Gregg Williams' speech takes Saints scandal to another level

Paul Spinelli/Associated Press
Gregg Williams (left) has been suspended indefinitely from the NFL for leading a bounty system for Saints players.

For the past several months, we have attached a word to the New Orleans Saints' scandal that has defined its every turn. It's been all about the bounty. About the payment of non-contracted bonuses to reward players for knocking opponents out of games.

Terrible, right? No place for it in the game, right? It was reason enough for most to justify the stiff punishments dropped on three Saints employees and former defensive coordinator Gregg Williams.

And today, it just became a side story.

The decision by filmmaker Sean Pamphilon to release an audio file from a Saints meeting he witnessed less than three months ago while working on a documentary has provided a layer to this saga that makes all of the others seem secondary.

According to audio first released to Yahoo! Sports, Williams allegedly encouraged players on the night before the team's playoff game against the San Francisco 49ers on Jan. 14 to deliberately test the will of their opponents by intentionally inflicting injury on specific areas of weakness.

"We need to decide whether Crabtree wants to be a fake-ass prima donna or he wants to be a tough guy," Williams said during the meeting, according to the audio released by Pamphilon. "We need to find that out. He becomes human when we (expletive) take out that outside ACL."

It was already tough to argue against punishing a coach for broadly inspiring players to levy hits hard enough to knock a player from a game. Now, we must digest something entirely different: We're talking about a deliberate effort -- with a specific injury in mind -- to knock a player out for months.

Anybody wondering how Crabtree feels about this one? Do you think some players will continue to view this simply as something that "happens everywhere?" Just another part of a violent game? Please.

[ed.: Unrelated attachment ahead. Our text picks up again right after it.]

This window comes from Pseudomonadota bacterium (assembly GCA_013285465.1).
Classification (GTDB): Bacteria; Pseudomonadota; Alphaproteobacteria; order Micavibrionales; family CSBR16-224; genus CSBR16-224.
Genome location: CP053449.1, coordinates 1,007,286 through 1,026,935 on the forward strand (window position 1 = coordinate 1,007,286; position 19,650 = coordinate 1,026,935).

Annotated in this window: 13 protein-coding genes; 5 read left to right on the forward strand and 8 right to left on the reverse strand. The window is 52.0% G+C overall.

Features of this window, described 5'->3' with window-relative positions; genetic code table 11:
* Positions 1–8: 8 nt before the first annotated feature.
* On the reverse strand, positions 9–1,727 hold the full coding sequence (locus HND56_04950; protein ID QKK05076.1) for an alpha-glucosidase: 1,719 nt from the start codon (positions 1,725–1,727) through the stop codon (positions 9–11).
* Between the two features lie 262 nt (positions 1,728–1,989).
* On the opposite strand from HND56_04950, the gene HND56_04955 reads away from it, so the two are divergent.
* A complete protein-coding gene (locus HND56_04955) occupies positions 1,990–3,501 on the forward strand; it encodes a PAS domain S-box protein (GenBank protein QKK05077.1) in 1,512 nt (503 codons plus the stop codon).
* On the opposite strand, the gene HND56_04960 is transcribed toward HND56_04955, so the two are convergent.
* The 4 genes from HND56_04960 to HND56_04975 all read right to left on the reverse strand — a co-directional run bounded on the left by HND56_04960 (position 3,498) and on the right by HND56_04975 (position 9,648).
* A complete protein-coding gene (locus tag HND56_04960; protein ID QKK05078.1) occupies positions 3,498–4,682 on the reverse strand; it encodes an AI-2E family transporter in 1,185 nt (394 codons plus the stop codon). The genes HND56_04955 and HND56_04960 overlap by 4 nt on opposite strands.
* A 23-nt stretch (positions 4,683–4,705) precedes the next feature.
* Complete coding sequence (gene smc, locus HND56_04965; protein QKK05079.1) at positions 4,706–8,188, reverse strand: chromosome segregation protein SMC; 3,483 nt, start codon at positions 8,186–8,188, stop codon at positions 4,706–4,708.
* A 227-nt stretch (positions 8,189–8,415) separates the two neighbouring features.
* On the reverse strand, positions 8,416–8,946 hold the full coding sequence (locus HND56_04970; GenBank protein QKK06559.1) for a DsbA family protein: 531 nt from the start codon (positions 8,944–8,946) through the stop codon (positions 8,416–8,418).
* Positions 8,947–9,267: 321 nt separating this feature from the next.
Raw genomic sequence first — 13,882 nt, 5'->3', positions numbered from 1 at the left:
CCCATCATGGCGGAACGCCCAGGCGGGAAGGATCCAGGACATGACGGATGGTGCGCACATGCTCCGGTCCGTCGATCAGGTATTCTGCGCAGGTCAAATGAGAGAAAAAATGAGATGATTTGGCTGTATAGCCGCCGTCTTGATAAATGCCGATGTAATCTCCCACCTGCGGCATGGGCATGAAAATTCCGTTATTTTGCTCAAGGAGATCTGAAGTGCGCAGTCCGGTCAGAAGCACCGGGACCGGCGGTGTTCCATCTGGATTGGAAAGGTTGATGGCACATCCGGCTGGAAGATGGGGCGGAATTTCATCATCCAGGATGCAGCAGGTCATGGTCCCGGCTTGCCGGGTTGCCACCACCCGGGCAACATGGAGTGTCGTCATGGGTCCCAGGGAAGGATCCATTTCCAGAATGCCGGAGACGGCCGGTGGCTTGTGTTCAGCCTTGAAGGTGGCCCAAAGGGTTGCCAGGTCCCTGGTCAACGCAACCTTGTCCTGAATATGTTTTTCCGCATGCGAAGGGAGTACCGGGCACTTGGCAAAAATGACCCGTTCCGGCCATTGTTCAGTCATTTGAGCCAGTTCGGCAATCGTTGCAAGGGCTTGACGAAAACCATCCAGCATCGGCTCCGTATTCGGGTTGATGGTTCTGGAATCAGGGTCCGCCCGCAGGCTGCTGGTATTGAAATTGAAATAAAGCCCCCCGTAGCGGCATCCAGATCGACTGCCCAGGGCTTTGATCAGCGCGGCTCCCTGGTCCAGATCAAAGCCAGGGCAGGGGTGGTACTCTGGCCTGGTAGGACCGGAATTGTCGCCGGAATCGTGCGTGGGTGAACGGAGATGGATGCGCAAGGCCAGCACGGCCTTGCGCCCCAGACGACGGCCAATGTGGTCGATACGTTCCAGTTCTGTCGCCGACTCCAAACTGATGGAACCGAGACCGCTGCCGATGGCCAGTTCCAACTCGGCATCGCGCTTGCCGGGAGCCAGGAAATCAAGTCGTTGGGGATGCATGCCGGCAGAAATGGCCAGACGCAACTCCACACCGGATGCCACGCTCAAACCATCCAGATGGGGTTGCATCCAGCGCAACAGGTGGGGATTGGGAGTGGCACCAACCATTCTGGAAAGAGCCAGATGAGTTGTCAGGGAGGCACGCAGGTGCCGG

During the recorded speech to players from the night before the game, Williams' voice is also heard encouraging players to "kill the head and the body will die." Standing alone, we can view it in a metaphorical context -- just as we can view bounties themselves as a mere symbol of inspiration. But that, like this entire situation, changes when the line drawn between figurative and literal becomes clouded by a challenge -- and really, an order from the boss -- of a very different kind.

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"Every single one of you, before you get off the pile, affect the head," Williams said in the recording. "Early, affect the head. Continue, touch and hit the head."

In addition to Crabtree's ACL, Williams mentioned specific body parts of three other 49ers that he wanted his players to target: The heads of Frank Gore and Kyle Williams and the ankles of Vernon Davis.

All along, we've interpreted Roger Goodell's penalties to suggest he wants to make sure bounties are removed from the game. That's why he dropped such a stiff punishment. But what if there's even more? What if the evidence Goodell has collected more closely mirrors the audio released by Pamphilon than just a few e-mails that indicated the Saints organization had a bounty system in place?

Doesn't this make more sense now? It certainly must be considered.

Regardless, this latest layer surely will create great wonder about whether Williams will ever coach again. And those appeals being made Thursday by coach Sean Payton, general manager Mickey Loomis and assistant head coach Joe Vitt? Good luck with that.

What will they say? We don't know. How will they defend themselves? We don't know. Will they try to convince Goodell they didn't know enough about the bounty situation to deserve this? We don't know.

But if the culture in place in New Orleans did indeed morph into something so disturbing that this type of savage behavior was allowed -- or even encouraged -- we can all put to rest this debate about the motivation of Goodell's punishment.

This isn't about bounties anymore. It isn't about non-contract incentives. It's about protecting players from coaches like Williams and people who support him.

"You're here for a reason," Williams told his players in the audio clip. "You're here because we saw in you and we hope we picked the right person that won't apologize for competing the way we have to compete."

Anyone sorry now?

Follow Jeff Darlington on Twitter @jeffdarlington